If you take out all side shoots, you should space plants closely, about foot apart. It's important to leave enough foliage to protect fruit from sunscald, especially in hot, sunny regions. If you space plants 18 inches to two feet apart, you can let a few side shoots grow near the base of each plant. Tie on a string for each side shoot and start braiding the sprouts. Unsupported side shoots can tear off the main stem just as the fruits are heaviest and ready to ripen. When shoots reach the top, you top them. This trellis works well for cucumbers and pole beans, too. In Holland, gardeners grow squashes, eggplants and peppers this way.

Wire Tunnels (or Quonsets)

If you've been using tomato cages, try using the same material a different way. Cages are one of the simplest and most popular training systems, but they become top-heavy as the plants mature and must be fastened to stakes to keep them from falling over in wind. Undo the cages and set them on the ground as quonsets, and the system becomes very stable. Moreover, you can let the plants sprawl with no need to tie up or clip errant side shoots. This is how some commercial tomato growers in Spain grow their plants.

Use six-inch-mesh concrete-reinforcing wire, which comes in rolls six feet wide. Cut off six-foot sections to make squares six feet on a side. This will make an arch about 18 inches tall across a 30-inch-wide bed. (To span a wider bed, the wire may need support in the center to carry the weight of a crop of tomatoes.) If you cut out the horizontal pieces along the bottom edge, you create three-inch-long pins to push into the soil. In sandy soils, you may want six-inch pins. On wooden raised beds, you may not need pins at all. Space tomatoes 18 inches apart down the center of the bed.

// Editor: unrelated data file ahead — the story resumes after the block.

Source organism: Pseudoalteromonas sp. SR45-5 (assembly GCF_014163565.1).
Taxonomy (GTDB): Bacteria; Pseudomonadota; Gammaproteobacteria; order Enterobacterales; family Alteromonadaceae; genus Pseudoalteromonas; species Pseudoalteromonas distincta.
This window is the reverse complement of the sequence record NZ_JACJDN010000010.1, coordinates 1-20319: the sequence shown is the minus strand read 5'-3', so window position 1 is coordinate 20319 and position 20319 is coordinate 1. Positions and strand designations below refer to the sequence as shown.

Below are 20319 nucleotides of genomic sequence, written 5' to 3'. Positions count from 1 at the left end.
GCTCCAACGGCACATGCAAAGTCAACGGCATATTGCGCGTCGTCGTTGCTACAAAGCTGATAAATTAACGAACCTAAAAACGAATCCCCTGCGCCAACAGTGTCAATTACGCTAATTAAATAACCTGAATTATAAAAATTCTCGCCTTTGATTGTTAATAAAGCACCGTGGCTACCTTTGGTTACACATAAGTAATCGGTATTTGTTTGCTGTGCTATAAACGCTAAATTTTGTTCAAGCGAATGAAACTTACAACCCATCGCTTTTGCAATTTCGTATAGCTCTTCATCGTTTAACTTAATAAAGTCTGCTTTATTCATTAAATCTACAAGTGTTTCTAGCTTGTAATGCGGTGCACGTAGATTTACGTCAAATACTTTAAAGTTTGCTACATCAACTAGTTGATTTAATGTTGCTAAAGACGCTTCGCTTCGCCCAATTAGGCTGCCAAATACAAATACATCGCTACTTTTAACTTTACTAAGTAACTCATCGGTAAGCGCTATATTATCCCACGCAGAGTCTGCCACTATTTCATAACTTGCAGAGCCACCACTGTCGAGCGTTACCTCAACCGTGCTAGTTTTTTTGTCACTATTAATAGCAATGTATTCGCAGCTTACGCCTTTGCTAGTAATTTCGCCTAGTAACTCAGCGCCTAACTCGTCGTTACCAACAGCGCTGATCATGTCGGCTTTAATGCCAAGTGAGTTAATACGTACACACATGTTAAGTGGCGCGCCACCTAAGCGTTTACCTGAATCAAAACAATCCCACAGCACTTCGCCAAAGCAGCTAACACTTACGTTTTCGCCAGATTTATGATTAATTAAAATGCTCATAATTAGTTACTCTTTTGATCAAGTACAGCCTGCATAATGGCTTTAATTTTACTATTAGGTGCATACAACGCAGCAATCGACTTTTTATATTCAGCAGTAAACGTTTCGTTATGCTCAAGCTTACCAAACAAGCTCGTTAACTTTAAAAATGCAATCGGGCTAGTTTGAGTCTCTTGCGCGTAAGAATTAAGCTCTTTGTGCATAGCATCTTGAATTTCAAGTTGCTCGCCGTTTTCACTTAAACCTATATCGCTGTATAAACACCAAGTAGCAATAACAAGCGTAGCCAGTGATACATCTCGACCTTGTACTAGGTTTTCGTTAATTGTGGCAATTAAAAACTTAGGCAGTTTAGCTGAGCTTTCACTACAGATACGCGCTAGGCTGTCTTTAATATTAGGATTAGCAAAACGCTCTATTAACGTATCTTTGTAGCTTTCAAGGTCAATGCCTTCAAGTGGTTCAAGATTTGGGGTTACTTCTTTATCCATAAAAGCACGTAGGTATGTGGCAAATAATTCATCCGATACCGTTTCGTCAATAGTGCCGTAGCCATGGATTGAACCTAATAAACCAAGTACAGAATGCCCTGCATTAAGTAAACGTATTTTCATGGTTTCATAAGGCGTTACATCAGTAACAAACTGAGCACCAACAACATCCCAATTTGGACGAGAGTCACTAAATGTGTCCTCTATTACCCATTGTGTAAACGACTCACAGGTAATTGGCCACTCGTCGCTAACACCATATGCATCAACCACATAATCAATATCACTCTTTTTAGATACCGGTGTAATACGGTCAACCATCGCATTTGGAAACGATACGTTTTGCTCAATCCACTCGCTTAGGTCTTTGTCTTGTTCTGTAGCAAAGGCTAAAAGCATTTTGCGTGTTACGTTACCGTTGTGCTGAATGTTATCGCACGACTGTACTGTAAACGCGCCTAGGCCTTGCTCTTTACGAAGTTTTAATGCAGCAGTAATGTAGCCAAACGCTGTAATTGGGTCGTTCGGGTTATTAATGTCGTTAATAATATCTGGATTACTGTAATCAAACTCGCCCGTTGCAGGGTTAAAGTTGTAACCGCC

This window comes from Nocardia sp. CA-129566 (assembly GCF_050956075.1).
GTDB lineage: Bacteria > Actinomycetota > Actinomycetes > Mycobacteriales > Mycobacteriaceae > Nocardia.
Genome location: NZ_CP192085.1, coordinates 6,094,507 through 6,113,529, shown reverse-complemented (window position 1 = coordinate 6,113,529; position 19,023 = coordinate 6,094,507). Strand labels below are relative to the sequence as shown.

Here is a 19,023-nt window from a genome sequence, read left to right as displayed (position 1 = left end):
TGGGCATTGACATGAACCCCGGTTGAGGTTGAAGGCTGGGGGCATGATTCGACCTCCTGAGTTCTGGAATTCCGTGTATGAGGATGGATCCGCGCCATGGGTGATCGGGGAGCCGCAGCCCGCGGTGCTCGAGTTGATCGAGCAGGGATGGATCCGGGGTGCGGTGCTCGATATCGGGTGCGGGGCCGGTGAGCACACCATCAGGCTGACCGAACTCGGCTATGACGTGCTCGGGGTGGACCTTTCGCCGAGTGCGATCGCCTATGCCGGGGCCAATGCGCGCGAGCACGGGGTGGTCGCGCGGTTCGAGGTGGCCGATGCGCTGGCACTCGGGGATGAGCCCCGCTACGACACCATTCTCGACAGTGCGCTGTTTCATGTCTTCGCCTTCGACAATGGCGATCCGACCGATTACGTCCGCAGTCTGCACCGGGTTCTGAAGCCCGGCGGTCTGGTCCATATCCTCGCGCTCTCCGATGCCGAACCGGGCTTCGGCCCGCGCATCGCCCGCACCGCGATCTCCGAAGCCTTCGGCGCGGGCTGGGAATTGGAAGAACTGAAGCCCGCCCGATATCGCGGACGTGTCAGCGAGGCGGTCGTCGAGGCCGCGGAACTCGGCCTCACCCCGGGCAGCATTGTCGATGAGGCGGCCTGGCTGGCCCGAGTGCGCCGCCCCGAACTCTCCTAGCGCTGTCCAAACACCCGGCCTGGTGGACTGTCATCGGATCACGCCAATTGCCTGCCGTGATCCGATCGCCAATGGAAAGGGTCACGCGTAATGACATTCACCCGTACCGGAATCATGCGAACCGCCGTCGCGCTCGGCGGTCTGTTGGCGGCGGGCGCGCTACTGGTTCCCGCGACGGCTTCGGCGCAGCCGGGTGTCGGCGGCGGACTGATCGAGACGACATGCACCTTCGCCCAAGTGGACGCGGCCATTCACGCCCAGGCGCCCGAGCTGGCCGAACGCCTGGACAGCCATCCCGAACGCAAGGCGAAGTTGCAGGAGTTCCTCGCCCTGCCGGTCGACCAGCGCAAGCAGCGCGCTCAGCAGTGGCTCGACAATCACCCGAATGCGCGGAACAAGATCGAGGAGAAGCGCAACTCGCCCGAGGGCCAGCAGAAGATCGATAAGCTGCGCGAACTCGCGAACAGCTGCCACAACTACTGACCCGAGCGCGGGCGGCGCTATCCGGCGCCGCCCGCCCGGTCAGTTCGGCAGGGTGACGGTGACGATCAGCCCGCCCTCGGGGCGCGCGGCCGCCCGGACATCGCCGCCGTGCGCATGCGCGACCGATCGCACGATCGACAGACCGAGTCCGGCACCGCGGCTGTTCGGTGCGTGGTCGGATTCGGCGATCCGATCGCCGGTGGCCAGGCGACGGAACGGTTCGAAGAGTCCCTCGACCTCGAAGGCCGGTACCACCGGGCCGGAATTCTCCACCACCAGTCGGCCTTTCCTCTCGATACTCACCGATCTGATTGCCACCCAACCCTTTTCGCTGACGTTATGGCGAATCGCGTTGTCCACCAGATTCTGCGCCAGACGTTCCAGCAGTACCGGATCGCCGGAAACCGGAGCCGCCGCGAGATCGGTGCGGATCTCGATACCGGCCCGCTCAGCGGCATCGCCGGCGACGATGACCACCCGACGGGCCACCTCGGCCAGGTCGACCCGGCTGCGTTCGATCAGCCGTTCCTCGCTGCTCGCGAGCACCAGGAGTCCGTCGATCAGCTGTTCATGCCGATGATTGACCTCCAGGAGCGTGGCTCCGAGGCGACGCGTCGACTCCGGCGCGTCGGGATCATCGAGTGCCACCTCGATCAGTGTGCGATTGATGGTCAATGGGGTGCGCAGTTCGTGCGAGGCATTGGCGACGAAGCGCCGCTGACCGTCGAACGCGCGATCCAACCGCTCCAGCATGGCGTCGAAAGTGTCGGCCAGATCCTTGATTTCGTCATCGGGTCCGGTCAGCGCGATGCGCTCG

These tunnels (and wire cages) are excellent systems for determinate varieties. With indeterminate varieties, just drape any branches that creep into the row back over the top. The six-inch mesh is big enough to make picking simple. And the material is versatile. You can use these quonsets for cucumbers, squash and melons, as well as peppers, rangy varieties of bush beans and cut flowers. You can easily convert the wire into cages, and it can be straightened partially to stack in storage.

Stake and Weave

American tomato farmers developed this system, which is sometimes called the Florida Weave or San Diego Weave method. It uses inexpensive materials and is extremely fast to build and easy to maintain. The final effect is a dense hedge of tomato foliage. Even with indeterminate varieties, pruning can be minimal.

Set sturdy one- to two-inch stakes three or four feet apart down the center of a row or bed and at both ends. The stakes are set between plants, not beside them. If you space tomatoes 18 or 24 inches apart, you have two plants between each stake. If you like three feet between plants, put a stake between each plant. Determinate varieties will need at least three-foot-tall stakes; indeterminates require six-foot stakes.

When the plants get about a foot tall and are in danger of toppling in a wind, make the first tier of baling twine. Tie the twine to an end post and string the twine down the row alongside the tomato plants, wrapping it once around each post. Here is where the weaving comes in: A run of string between posts should alternate from one side of the tomato row to the other as you go. When you reach the end, begin working the twine back in the opposite direction, stringing it on the side opposite the path you took on your first pass. A week to 10 days later, when the vines have grown up enough to be in danger of toppling, weave another course about eight inches higher up the stake.